Automated savings and financial education for the 99%
Role: UX researcher / UI designer
Arbor is a company commited to improve the personal finances and financial education of the 99%
I joined Arbor back in February to help them overcoming the UX challenges that most of fintech companies struggle with.
Every copy matters when it comes to explain the user what's happening to his/her money.
Since then, we've reimagined the whole experience from scratch, implemented user-centered design techniques and detected and defined the key pain points.
Who's Alfred? – Getting to know the user
When the first MVP was launched, the founding team named their persona Alfred: a young adult (almost in his 30s), beginning his professional career, with enough money to live a comfortable lifestyle, who doesn't know how to save for the future.
Having in mind that Alfred is a millennial, our first approach was to use bright colors and to write in a casual lenguage, but having no data, we finally decided to take the cautious path and go neutral, gather some insights from the market and then iterate.
Aiming to be as agile as one can be, we developed a strategy to gather this demographic insights using this landing page.
Bringing traffic from the AdSense network, we ran A/B tests (with Unbounce) validating the tone, the style, and the key pain points (using Hotjar's intercepts).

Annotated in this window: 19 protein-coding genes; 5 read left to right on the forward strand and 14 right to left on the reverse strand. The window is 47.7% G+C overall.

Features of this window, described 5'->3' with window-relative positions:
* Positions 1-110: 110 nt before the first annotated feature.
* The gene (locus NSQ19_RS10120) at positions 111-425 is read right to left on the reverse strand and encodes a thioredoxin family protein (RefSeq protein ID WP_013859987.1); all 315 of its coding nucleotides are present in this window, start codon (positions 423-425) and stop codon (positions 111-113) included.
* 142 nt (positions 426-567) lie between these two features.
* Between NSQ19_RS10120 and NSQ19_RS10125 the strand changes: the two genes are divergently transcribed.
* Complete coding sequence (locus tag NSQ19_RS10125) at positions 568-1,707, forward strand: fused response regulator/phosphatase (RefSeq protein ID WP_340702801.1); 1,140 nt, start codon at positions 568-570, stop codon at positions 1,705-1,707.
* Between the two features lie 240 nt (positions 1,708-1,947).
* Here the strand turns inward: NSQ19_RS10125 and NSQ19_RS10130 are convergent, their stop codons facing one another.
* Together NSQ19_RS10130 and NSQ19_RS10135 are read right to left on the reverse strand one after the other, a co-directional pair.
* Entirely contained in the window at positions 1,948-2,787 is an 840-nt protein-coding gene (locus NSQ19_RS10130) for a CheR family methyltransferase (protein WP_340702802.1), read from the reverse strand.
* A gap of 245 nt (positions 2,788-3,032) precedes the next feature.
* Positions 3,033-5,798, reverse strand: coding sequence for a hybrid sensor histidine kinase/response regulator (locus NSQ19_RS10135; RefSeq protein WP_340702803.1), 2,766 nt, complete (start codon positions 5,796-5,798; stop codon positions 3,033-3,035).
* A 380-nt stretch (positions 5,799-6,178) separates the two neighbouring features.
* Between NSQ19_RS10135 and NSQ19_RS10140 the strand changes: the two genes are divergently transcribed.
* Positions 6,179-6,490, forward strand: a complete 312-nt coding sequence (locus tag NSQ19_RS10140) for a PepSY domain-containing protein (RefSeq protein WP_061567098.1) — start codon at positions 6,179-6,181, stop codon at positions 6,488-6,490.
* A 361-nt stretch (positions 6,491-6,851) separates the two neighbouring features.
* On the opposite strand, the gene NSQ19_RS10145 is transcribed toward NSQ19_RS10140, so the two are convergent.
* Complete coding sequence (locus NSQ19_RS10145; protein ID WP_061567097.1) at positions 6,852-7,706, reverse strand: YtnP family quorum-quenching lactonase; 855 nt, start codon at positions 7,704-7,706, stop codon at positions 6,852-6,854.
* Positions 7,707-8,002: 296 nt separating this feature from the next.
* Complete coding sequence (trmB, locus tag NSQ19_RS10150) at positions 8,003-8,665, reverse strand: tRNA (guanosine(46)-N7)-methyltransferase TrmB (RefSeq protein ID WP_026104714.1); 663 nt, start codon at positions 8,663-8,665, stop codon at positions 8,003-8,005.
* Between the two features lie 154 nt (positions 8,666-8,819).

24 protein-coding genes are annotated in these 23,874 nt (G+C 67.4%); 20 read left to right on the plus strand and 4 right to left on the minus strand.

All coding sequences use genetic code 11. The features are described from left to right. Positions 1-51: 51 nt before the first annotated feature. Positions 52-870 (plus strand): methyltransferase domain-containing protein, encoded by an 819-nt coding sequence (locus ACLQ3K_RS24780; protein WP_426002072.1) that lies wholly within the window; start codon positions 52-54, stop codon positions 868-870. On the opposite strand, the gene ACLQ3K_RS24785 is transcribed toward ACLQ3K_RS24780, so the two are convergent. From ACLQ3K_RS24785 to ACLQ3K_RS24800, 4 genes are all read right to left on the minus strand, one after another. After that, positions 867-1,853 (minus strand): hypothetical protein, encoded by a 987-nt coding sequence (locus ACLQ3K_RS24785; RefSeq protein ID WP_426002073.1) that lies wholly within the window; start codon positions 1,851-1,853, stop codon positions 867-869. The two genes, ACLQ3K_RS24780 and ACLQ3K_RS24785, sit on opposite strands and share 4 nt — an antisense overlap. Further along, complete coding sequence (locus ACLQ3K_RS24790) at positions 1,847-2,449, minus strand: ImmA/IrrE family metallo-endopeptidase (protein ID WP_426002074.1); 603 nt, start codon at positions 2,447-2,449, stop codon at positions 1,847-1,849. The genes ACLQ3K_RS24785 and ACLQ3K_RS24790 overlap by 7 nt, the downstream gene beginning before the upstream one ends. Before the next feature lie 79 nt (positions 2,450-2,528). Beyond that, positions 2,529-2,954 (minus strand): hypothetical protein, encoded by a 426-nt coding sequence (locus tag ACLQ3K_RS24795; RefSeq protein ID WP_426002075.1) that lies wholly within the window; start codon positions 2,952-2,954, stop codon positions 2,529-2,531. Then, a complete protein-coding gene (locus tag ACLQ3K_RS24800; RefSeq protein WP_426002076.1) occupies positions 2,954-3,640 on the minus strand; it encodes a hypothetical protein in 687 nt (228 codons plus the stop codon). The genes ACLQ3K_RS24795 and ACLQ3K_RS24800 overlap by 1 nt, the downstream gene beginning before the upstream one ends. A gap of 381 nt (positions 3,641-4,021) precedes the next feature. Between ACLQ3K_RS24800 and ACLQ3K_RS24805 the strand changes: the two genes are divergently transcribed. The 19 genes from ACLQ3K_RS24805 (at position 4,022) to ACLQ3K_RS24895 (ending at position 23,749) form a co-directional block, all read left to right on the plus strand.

From that first cluttered and not-that-useful dashboard to the clean and re-structured app that everyone can use today, Arbor's gone a long way in just a few months.
Soon, we'll publish how we structured the first UX interviews, some of our "guerrilla testing" techniques and the results we're getting.
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The Future of Saving
Now that we know that we're designing for many different personas, the next step is to develop a modular UI that gives contextual information to each one of this segments.
Also, as the users keep saving more and more money, soon we'll be offering new products and features to help them taking the next steps in the financial path.
Nicholas Salguero, Samuel Benelbas, Ignacio Bautiste, Alberto Montes, Alejandro Abascal, María Lucio, Felipe Villate and Ivo Vilches